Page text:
Stanley Hotel | Accidentally Wes Anderson

Stanley Hotel

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Estes Park, Colorado | C.1909

Photo Credit: @peckafilm

Infamous for its role in Steven King’s “The Shining,” the Stanley hotel has quite the reputation. The 142-room Colonial Revival hotel was built before Estes Park was much more than wilderness, and Rocky Mountain National Park had yet to be established. 

In 1903, American inventor Freelan Oscar Stanley and his wife, Flore, moved to Estes Park on the suggestion of his doctor. Stanley had tuberculosis, and at the time, doctors believed that fresh air could help relieve the symptoms. Surprisingly, after one summer in Estes Park, Stanley recovered. 

Convinced of the merits of mountain air, the Stanley’s built a magnificent hotel in the wilderness to rival the ones on the east coast. The original hotel had 100 rooms, electric lights, telephones, en suite bathrooms, a staff of uniformed servants and a fleet of automobiles. In 1909, famed composer, John Phillips Sousa, directed the band at the hotel’s opening.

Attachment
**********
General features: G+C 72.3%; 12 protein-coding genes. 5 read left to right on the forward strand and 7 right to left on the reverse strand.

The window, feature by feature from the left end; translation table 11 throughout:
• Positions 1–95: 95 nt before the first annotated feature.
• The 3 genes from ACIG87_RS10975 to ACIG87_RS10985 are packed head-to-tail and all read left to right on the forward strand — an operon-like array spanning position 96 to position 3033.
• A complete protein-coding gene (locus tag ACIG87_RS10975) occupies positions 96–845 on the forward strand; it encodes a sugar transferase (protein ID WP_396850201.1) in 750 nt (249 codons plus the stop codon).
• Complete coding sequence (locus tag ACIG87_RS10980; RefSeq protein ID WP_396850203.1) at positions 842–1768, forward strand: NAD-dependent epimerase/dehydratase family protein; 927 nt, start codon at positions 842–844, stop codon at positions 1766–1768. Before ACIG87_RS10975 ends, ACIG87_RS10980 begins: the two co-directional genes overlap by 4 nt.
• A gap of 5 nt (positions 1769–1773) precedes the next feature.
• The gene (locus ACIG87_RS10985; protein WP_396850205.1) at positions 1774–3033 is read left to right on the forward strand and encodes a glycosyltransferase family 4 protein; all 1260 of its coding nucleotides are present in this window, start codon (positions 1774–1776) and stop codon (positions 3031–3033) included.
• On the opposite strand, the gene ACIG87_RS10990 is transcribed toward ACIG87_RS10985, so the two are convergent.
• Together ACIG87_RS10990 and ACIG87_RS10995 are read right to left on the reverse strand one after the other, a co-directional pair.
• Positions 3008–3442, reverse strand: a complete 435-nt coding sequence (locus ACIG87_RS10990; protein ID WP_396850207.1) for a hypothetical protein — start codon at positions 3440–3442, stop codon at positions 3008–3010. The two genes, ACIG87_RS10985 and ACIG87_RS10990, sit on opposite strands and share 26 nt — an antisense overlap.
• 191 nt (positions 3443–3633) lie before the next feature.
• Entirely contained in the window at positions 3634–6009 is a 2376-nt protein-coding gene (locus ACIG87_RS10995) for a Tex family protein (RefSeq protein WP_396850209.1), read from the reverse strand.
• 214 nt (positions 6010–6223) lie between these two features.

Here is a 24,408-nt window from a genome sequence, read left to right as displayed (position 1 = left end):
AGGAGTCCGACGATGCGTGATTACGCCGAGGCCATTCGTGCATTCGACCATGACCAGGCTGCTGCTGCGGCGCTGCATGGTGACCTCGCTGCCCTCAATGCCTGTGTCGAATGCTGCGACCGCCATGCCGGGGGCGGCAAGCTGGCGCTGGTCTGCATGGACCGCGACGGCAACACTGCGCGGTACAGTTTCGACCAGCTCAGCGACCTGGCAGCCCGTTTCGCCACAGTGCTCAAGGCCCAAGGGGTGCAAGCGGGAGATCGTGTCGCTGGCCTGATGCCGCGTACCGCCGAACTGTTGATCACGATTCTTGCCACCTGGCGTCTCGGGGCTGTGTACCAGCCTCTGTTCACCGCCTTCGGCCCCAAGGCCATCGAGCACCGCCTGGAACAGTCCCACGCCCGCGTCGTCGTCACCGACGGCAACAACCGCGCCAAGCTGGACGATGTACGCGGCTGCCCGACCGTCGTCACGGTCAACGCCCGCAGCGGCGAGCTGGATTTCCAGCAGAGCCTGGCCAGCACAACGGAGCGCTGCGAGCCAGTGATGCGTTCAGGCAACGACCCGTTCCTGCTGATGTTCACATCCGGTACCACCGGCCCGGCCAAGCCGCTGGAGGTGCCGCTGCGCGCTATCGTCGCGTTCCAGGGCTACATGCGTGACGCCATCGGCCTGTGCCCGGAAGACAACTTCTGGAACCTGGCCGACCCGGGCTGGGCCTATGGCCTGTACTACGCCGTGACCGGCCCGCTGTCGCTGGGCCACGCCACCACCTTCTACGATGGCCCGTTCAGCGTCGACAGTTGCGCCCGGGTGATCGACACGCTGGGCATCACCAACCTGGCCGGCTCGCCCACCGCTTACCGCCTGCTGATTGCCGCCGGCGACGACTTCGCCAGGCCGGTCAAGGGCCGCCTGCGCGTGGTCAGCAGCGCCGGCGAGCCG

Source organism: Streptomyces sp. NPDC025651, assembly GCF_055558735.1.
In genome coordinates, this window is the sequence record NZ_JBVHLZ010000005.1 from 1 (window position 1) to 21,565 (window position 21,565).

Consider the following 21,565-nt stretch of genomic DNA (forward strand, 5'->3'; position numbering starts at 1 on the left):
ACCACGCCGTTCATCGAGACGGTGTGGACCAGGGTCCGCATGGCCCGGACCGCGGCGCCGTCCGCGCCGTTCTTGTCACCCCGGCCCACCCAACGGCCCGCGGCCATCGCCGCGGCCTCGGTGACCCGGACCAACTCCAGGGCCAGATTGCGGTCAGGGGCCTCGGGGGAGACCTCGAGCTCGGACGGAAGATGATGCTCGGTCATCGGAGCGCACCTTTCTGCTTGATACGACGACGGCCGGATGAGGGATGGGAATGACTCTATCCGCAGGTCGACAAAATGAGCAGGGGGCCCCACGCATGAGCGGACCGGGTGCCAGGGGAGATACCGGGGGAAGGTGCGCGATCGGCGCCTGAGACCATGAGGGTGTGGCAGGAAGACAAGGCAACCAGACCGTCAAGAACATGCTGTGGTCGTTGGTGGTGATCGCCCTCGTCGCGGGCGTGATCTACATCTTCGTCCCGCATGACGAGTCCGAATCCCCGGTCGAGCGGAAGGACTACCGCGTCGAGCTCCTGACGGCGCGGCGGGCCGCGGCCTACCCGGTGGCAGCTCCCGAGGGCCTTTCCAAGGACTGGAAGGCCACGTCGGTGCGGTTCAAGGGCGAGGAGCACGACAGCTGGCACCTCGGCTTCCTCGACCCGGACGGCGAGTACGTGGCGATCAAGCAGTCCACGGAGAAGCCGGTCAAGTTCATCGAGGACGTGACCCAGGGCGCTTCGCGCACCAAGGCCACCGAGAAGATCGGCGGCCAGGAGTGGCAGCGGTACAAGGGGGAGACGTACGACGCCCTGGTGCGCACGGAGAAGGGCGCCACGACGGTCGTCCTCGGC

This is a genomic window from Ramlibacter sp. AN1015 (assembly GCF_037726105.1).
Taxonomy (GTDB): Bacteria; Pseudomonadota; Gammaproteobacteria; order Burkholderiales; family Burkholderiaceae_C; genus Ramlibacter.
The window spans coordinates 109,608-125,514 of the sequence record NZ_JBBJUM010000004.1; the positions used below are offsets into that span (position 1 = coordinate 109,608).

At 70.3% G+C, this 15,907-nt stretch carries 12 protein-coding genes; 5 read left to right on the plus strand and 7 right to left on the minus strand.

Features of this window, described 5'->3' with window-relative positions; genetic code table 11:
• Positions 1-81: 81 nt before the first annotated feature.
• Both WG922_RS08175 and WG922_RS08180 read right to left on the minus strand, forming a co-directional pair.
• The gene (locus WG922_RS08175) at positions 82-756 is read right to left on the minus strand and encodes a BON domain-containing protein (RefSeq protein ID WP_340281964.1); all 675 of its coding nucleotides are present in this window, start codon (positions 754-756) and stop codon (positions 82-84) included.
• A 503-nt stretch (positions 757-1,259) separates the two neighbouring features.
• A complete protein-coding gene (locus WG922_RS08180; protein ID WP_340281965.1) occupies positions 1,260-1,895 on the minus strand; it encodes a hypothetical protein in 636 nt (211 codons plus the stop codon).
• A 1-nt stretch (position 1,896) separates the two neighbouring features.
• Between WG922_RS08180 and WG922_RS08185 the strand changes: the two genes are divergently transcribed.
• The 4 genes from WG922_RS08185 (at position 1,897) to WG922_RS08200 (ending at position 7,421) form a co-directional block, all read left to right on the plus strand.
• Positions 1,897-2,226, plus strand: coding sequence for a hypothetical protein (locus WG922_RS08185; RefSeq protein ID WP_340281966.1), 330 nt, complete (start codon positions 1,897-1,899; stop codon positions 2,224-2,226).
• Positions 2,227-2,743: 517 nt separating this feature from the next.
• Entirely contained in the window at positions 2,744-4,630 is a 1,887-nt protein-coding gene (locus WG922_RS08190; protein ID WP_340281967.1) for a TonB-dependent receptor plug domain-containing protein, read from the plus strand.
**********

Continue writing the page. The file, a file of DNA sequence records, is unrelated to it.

The presence of the hotel contributed greatly to the development of Estes Park and the creation of Rocky National Park. However, Stanley sold the hotel in 1930, after which it fell into financial trouble for the next several decades. 

Stephen King took his fateful trip to The Stanley in 1974, and was thus inspired to create the Overlook Hotel in his 1977 bestseller, “The Shining.” The hotel’s pet cemetery also served as the inspiration for King’s “Pet Cemetery.”

Today The Stanley Hotel is fully restored and listed on the National Register of Historic Places. Of course, rumors abound about whether or not the hotel is haunted. Regardless, the hotel hosts daily ghost tours, special bookings for its “haunted’ rooms, and even an on-site psychic.

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